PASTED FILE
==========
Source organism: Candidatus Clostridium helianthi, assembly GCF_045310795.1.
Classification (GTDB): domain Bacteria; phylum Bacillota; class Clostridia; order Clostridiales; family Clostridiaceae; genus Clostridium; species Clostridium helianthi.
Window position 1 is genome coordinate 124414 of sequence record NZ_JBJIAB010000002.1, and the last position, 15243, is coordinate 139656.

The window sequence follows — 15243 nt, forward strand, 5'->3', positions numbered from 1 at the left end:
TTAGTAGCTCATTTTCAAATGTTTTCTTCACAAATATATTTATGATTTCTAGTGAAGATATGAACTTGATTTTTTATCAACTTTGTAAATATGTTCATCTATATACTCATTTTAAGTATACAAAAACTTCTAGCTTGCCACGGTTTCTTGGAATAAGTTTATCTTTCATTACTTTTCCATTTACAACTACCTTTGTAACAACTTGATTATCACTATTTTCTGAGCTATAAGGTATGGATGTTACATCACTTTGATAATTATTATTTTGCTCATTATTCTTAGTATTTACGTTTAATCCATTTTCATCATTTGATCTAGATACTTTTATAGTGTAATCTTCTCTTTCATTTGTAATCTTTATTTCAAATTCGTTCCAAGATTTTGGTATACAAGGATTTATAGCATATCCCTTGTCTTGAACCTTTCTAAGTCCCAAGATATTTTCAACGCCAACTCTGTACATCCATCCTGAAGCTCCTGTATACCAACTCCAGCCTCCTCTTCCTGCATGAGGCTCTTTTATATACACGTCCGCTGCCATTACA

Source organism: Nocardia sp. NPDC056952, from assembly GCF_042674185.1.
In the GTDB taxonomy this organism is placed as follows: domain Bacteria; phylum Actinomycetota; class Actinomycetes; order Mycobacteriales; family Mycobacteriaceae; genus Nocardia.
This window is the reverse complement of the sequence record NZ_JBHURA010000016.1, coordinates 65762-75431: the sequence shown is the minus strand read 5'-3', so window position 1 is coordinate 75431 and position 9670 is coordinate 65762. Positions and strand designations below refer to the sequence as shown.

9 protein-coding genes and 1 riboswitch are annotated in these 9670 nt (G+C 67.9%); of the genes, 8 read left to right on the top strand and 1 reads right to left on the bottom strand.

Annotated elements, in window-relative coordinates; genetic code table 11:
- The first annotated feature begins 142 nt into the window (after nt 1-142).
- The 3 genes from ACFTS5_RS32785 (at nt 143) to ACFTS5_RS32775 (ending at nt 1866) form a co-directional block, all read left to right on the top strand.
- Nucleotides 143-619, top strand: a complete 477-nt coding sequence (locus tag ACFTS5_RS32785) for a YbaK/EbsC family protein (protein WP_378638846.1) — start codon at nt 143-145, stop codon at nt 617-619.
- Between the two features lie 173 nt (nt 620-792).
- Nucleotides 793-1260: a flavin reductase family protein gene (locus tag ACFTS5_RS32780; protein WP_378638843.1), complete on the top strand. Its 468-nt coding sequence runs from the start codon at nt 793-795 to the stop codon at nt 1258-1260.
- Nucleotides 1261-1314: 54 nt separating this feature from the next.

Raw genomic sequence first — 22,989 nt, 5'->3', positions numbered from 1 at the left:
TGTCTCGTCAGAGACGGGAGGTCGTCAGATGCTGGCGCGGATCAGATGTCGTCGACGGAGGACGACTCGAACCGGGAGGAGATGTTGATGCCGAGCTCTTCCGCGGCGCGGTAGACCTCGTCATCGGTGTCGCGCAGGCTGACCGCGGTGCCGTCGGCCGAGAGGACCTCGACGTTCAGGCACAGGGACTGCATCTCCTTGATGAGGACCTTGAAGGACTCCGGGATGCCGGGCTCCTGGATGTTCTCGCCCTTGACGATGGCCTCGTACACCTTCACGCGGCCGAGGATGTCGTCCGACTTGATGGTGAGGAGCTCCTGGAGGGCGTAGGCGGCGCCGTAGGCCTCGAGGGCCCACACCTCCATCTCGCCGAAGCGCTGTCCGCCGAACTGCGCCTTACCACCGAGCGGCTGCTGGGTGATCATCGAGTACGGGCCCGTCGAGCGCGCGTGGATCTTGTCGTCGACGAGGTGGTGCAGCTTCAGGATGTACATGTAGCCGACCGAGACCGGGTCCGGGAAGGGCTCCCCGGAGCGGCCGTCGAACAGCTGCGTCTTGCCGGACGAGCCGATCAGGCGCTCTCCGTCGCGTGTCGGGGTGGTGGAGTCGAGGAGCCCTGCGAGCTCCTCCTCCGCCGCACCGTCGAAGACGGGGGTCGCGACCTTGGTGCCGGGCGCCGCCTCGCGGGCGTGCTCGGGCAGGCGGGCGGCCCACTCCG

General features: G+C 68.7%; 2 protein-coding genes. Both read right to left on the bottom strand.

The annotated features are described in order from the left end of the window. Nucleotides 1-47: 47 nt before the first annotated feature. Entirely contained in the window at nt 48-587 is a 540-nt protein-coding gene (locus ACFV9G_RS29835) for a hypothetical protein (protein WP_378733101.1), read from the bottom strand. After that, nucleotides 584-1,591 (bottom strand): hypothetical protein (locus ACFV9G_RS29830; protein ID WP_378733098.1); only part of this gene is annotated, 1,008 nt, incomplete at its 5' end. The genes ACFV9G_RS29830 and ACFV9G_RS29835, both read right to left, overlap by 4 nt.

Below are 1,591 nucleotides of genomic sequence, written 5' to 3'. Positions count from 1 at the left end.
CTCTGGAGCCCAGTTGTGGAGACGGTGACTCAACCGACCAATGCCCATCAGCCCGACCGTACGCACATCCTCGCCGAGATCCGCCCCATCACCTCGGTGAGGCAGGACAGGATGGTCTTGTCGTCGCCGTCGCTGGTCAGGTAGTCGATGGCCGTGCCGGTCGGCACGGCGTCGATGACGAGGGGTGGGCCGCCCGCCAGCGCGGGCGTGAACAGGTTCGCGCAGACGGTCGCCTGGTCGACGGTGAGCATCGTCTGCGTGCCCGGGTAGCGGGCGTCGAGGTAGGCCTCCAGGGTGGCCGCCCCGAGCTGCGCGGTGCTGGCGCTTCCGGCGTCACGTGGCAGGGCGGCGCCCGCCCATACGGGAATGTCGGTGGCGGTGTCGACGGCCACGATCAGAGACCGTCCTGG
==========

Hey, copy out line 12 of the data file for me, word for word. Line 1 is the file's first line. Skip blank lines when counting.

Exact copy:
- The 3 genes from ACFTS5_RS32785 (at nt 143) to ACFTS5_RS32775 (ending at nt 1866) form a co-directional block, all read left to right on the top strand.